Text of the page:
Ads on Test: Aston Martin DB6 Vantage Volante
This right-hand drive car has shed a pretty penny since it last changed hands. Paul Hardiman sees if that makes it a bargain
his UK-supplied factory Vantage, one of 29 built, spent some time in Japan, where it was last painted and trimmed, before returning to the UK around 2013. It subsequently sold at auction at the peak of the market for 30 per cent more than today’s asking price.
There’s a good history file including a heritage certificate that declares it was originally Olive Green; it’s now in the lighter California Sage. The build sheet is included, which shows it was specced from new with power steering, a 3.73:1 axle, chrome wire wheels with Avon whitewalls, three-ear spinners, seatbelts, alternator and a power aerial, and always had the ZF five-speed gearbox. In the current ownership since 2015, more than £40,000 has been spent on its upkeep with DJ Smail and previously Goldsmith & Young, including new springs, uprated anti-roll bar and conversion to rear telescopic dampers.
Its appearance is still excellent with only a couple of areas of paint chipping around the bootlid opening, one small chip by the fuel filler flap and one high spot at the bottom of the left door. The rechrome is good, though the rear bumpers don’t quite sit level, which is normal. The wheels and stainless exhaust look newish, the chassis outriggers solid and tyres are 2017-dated, little worn Avons. In the boot are original tools, with a newer-looking copper hammer.
Inside, the leather is hardly worn and the carpets are all good, both in the original fawn. The electric hood, in the same material and colour as the original, was likely renewed at the time of the repaint, and works perfectly, as do the electric windows. The green tape in the door shuts protects chrome kickplate finishers the selling dealer has added. There are rear belts and opening the speaker grille reveals a modern stereo with iPod connection.
The motor is tidy, in factory finishes and with no leaks. Fluids are clean but will be renewed again before sale.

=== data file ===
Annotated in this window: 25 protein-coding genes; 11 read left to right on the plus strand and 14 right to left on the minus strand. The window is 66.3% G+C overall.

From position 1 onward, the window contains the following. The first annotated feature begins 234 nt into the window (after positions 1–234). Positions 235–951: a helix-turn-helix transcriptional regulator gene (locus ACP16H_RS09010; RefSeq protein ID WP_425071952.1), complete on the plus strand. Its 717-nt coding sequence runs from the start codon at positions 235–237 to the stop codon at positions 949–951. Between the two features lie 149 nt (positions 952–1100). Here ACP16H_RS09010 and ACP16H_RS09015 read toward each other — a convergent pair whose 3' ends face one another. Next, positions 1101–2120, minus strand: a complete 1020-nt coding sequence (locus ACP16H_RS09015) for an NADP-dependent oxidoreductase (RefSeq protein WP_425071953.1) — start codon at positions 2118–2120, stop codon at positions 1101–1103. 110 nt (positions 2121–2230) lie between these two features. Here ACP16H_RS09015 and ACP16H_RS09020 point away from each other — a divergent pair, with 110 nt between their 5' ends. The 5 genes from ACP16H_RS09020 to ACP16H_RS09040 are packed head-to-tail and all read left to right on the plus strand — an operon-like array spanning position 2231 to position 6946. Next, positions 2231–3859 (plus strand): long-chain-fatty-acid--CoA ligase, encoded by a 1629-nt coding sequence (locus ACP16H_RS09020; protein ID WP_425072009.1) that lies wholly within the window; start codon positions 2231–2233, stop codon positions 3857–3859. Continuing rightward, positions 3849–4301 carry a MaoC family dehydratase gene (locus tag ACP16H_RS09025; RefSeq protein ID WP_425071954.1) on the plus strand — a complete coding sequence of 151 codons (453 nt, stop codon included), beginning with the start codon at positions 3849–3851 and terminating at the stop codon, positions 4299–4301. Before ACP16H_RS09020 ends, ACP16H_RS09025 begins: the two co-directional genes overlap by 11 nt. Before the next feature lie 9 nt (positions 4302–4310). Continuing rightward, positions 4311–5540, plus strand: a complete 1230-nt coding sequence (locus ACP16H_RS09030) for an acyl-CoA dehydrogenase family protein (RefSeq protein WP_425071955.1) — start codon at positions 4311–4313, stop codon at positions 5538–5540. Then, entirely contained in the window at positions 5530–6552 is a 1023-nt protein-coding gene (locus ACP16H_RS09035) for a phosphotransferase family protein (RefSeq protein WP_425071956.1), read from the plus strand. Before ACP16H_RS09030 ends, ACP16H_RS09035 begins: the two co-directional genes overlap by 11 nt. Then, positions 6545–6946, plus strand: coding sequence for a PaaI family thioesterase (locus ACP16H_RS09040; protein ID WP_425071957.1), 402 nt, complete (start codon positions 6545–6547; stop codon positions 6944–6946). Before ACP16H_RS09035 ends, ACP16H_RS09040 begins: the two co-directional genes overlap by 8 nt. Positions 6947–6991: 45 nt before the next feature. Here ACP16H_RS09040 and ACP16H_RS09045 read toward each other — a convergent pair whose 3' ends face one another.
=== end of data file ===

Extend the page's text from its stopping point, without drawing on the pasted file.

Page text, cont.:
It starts easily, ticks over reliably and is generally easy to conduct, though the brakes – with an initial slightly dead feel before they bite powerfully – take a little getting used to, but that’s normal on a David Brown Aston. The steering is nicely weighted, and it’s surprisingly quick for a 50-year-old car – willing to rev, though we didn’t push it much over 3000rpm, where the oil pressure is almost 100psi, warm. Coolant temperature stays under 90°C on the move. As well as the standard mechanical blades, an extra electric fan cuts in when you stop after some time in traffic. Synchromesh is all good, though the fifth-fourth change isn’t as straightforward as you’d hope. There was a little flutter through the steering at 70mph, but that might have just been slightly flat-spotted tyres from standing.
This appears a nicely sorted, no-needs and very usable car that’s not too perfect to use and enjoy, and its post-2015 depreciation is already factored in – at the seller’s expense. All of the selling dealer’s cars are sold with a 12-month warranty and new MoT, and serviced before sale. This is one of four cars for sale tested in the latest issue, part of 16 pages of buying tips and advice, including Quentin Willson’s Hot Tips, Ads on Test and Buying Guide in the latest issue of Classic Cars.
Engine 3995cc dodc inline six-cylinder Power 325bhp @ x5750rpm Torque 290lb ft @ x4500rpm 0-60mph 6.1sec Top Speed 144mph Fuel Consumption 16mpg Length 4623mm Width 1676mm